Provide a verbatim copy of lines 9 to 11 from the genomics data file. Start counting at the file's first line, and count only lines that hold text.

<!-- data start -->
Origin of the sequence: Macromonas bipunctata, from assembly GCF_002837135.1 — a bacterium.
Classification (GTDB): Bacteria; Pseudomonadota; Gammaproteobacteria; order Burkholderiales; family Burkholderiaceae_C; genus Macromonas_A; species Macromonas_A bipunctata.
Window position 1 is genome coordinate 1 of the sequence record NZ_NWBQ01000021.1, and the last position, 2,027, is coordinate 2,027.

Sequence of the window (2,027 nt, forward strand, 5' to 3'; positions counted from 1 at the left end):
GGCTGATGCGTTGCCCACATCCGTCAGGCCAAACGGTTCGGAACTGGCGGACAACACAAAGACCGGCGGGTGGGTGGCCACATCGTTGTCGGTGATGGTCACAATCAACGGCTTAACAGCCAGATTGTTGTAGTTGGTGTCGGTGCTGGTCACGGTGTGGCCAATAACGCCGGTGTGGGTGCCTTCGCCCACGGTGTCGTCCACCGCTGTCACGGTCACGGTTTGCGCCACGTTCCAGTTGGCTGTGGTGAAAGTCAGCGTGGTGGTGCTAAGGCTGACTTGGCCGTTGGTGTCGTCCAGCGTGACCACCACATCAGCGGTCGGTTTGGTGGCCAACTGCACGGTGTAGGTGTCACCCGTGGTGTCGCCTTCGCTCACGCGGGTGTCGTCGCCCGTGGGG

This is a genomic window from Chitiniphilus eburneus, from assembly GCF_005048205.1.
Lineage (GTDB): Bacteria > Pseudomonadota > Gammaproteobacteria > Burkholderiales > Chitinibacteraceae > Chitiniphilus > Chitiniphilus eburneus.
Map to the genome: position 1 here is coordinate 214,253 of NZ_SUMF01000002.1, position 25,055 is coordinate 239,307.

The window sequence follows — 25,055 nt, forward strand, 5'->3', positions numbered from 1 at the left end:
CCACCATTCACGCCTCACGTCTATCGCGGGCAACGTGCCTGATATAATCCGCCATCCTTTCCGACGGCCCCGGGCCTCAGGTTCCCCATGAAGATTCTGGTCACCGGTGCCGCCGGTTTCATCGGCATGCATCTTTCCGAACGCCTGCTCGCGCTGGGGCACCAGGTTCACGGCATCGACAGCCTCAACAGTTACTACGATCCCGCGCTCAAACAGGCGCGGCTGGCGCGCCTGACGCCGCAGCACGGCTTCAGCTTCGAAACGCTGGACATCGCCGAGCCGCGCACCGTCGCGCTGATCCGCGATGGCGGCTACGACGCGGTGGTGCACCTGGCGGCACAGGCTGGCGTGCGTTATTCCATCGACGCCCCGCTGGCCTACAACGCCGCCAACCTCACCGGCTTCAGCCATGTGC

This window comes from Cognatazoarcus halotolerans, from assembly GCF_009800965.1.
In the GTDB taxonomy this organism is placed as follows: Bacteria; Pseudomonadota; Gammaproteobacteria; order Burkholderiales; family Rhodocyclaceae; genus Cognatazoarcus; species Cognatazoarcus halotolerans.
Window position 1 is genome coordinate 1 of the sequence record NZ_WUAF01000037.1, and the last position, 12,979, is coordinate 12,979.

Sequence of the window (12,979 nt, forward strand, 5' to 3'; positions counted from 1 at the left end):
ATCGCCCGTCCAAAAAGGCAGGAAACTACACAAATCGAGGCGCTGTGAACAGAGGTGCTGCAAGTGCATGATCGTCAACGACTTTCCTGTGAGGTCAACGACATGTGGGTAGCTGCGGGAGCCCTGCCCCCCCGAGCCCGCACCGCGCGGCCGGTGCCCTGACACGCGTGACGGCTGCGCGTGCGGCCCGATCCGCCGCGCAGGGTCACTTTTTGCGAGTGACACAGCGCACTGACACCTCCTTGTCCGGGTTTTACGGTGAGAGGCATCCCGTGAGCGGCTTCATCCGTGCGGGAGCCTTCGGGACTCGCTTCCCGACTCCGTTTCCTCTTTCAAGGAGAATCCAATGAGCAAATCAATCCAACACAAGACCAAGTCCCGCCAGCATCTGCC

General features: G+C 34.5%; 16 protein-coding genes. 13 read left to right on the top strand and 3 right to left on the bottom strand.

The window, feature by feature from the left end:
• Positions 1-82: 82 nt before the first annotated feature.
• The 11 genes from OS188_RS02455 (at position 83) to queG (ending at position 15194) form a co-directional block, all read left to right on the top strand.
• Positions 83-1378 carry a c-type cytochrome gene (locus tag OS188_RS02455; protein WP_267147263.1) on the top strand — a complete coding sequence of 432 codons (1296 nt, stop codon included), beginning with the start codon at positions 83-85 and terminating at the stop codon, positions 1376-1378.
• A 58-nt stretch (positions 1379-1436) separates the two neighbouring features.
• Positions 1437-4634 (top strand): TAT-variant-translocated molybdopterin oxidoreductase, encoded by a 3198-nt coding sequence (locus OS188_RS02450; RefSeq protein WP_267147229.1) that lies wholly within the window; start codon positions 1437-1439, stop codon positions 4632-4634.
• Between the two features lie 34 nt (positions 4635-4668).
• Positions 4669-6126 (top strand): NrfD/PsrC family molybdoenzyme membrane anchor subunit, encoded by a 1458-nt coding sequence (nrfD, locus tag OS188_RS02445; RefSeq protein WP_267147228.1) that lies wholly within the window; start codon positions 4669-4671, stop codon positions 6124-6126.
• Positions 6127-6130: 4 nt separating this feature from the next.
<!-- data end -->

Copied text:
The window sequence follows — 25,055 nt, forward strand, 5'->3', positions numbered from 1 at the left end:
CCACCATTCACGCCTCACGTCTATCGCGGGCAACGTGCCTGATATAATCCGCCATCCTTTCCGACGGCCCCGGGCCTCAGGTTCCCCATGAAGATTCTGGTCACCGGTGCCGCCGGTTTCATCGGCATGCATCTTTCCGAACGCCTGCTCGCGCTGGGGCACCAGGTTCACGGCATCGACAGCCTCAACAGTTACTACGATCCCGCGCTCAAACAGGCGCGGCTGGCGCGCCTGACGCCGCAGCACGGCTTCAGCTTCGAAACGCTGGACATCGCCGAGCCGCGCACCGTCGCGCTGATCCGCGATGGCGGCTACGACGCGGTGGTGCACCTGGCGGCACAGGCTGGCGTGCGTTATTCCATCGACGCCCCGCTGGCCTACAACGCCGCCAACCTCACCGGCTTCAGCCATGTGC

This window comes from Cognatazoarcus halotolerans, from assembly GCF_009800965.1.